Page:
The Beauty of a Young Widow’s Libido #BOAW2018

The-Beauty-of-a-Woman-BlogFest-VII-1-768x768What a treat today folks. A GUEST post! Squeeeeee…This post is part of The Beauty of a Woman BlogFest VII! To read more entries, and potentially win a fun prize, visit the fest page on August’s McLaughlin’s site between today and 11pm PST March 9th.

So please give a warm welcome to the lovely Dee.  Take it away Dee…

When I was widowed in my early(ish) forties, no one told me what would happen to my libido.heart1

I’d been married for over twenty years. We’d had decent sex—he always took care of me before he took care of himself. It was more of a chore for me, honestly, and we never called it making love. (Sad but true.) His unrealistic ideas of sex were fed by his lack of experience before marriage and an addiction to porn. Without going into details, the chore became dread.

After he passed away, I took care of things myself when I felt urges again. If you know what I mean…

heart3Well, things were explosive. What the heck had happened to my body?! I read a few anecdotal stories from other widows online that said the same thing: Not only did they crave sex, they wanted it a lot. They even liked it.

It was strange to think I wanted sex after hating it for so many years, and the thought of entering the dating scene made my skin crawl.

There are so many weird expectations for young widows from society. If we start dating, then it’s “too soon” after the loss of our spouses or we’re supposed to be these stoic live-alone people to honor our husbands forever. The time for overly-conservative Victorian norms for widows is done. Every widowed person should decide for themselves how to grieve and live life and when to date (or not).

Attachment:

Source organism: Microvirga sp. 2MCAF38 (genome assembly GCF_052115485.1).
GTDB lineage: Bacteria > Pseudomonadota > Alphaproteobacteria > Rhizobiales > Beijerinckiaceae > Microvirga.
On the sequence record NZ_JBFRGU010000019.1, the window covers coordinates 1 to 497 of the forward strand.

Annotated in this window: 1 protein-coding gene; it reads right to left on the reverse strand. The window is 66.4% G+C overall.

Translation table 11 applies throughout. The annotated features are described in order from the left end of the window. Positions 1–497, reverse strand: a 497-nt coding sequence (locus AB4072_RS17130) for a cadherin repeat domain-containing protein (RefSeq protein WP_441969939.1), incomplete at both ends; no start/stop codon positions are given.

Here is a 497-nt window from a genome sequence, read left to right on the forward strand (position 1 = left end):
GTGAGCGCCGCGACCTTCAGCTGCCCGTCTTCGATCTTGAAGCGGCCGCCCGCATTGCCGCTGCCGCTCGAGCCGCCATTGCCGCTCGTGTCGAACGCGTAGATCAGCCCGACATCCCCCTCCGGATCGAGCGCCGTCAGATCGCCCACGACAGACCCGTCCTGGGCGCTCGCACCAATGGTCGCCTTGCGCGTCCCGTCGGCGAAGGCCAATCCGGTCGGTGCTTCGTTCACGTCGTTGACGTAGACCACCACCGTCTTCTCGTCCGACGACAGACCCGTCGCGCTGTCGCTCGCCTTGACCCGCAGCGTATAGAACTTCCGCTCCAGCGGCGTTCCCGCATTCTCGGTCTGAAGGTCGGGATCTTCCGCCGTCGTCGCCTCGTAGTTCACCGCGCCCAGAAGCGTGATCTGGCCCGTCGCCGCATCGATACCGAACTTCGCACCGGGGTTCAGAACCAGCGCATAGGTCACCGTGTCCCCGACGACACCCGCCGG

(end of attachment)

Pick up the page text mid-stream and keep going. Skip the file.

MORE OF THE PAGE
When a long-time friend of mine asked me out, I was surprised. I didn’t feel beautiful or lovable or even dateable. It was nice to be asked, and I was very attracted to him. I went out with him. One date at a time. The electricity and chemistry between us was staggering as we fell in love. Strangers complimented us on how adorable we were together. I felt beautiful for the first time in years.heart2

The more time we spent together, the more I knew I wanted to be intimate with him. What if I hated sex? I was nervous, and so he was patient.

We began slowly and took our time. We talked about things we liked and what we wanted to try together. Our explorations have been beautiful and tender and affectionate. I often have multiple orgasms. Intense, mind-numbing, gorgeous orgasms.

Love making. Making love. Those phrases accurately describe our experiences together. I finally understand the meaning and don’t feel awkward saying them.